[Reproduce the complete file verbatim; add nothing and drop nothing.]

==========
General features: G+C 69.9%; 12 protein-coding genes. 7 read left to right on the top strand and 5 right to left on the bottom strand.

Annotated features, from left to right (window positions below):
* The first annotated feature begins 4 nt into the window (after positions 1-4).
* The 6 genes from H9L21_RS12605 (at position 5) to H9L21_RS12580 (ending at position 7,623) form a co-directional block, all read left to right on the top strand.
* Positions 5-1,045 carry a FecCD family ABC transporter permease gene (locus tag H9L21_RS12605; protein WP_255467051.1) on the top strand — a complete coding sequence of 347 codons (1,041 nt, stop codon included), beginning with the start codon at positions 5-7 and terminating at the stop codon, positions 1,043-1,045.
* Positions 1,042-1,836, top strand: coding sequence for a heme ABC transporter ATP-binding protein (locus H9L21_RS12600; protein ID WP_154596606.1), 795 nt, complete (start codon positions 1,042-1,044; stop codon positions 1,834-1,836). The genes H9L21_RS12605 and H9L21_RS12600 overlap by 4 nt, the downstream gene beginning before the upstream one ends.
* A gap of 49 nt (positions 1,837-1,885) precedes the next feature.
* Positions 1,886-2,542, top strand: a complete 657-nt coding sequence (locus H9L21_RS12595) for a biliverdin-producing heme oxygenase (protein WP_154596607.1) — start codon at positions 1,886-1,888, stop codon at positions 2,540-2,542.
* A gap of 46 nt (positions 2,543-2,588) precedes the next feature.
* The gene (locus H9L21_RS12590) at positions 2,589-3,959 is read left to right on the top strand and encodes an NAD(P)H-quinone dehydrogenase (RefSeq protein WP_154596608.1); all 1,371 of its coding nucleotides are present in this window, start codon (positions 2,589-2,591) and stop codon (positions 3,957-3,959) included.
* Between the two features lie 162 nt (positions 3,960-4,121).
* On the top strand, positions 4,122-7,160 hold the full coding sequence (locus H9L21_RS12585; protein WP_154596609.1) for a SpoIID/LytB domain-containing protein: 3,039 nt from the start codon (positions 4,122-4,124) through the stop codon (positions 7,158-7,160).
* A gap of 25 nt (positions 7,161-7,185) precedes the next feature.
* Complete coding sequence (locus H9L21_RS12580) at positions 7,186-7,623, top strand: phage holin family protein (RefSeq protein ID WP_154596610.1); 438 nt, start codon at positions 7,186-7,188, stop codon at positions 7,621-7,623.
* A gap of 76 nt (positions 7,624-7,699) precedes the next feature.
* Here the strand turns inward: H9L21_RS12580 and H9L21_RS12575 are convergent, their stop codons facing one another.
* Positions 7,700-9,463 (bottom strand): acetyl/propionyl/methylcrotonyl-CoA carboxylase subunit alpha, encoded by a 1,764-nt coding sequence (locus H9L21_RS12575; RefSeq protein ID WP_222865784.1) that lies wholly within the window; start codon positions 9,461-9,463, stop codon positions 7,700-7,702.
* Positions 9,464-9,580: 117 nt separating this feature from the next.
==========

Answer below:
General features: G+C 69.9%; 12 protein-coding genes. 7 read left to right on the top strand and 5 right to left on the bottom strand.

Annotated features, from left to right (window positions below):
* The first annotated feature begins 4 nt into the window (after positions 1-4).
* The 6 genes from H9L21_RS12605 (at position 5) to H9L21_RS12580 (ending at position 7,623) form a co-directional block, all read left to right on the top strand.
* Positions 5-1,045 carry a FecCD family ABC transporter permease gene (locus tag H9L21_RS12605; protein WP_255467051.1) on the top strand — a complete coding sequence of 347 codons (1,041 nt, stop codon included), beginning with the start codon at positions 5-7 and terminating at the stop codon, positions 1,043-1,045.
* Positions 1,042-1,836, top strand: coding sequence for a heme ABC transporter ATP-binding protein (locus H9L21_RS12600; protein ID WP_154596606.1), 795 nt, complete (start codon positions 1,042-1,044; stop codon positions 1,834-1,836). The genes H9L21_RS12605 and H9L21_RS12600 overlap by 4 nt, the downstream gene beginning before the upstream one ends.
* A gap of 49 nt (positions 1,837-1,885) precedes the next feature.
* Positions 1,886-2,542, top strand: a complete 657-nt coding sequence (locus H9L21_RS12595) for a biliverdin-producing heme oxygenase (protein WP_154596607.1) — start codon at positions 1,886-1,888, stop codon at positions 2,540-2,542.
* A gap of 46 nt (positions 2,543-2,588) precedes the next feature.
* The gene (locus H9L21_RS12590) at positions 2,589-3,959 is read left to right on the top strand and encodes an NAD(P)H-quinone dehydrogenase (RefSeq protein WP_154596608.1); all 1,371 of its coding nucleotides are present in this window, start codon (positions 2,589-2,591) and stop codon (positions 3,957-3,959) included.
* Between the two features lie 162 nt (positions 3,960-4,121).
* On the top strand, positions 4,122-7,160 hold the full coding sequence (locus H9L21_RS12585; protein WP_154596609.1) for a SpoIID/LytB domain-containing protein: 3,039 nt from the start codon (positions 4,122-4,124) through the stop codon (positions 7,158-7,160).
* A gap of 25 nt (positions 7,161-7,185) precedes the next feature.
* Complete coding sequence (locus H9L21_RS12580) at positions 7,186-7,623, top strand: phage holin family protein (RefSeq protein ID WP_154596610.1); 438 nt, start codon at positions 7,186-7,188, stop codon at positions 7,621-7,623.
* A gap of 76 nt (positions 7,624-7,699) precedes the next feature.
* Here the strand turns inward: H9L21_RS12580 and H9L21_RS12575 are convergent, their stop codons facing one another.
* Positions 7,700-9,463 (bottom strand): acetyl/propionyl/methylcrotonyl-CoA carboxylase subunit alpha, encoded by a 1,764-nt coding sequence (locus H9L21_RS12575; RefSeq protein ID WP_222865784.1) that lies wholly within the window; start codon positions 9,461-9,463, stop codon positions 7,700-7,702.
* Positions 9,464-9,580: 117 nt separating this feature from the next.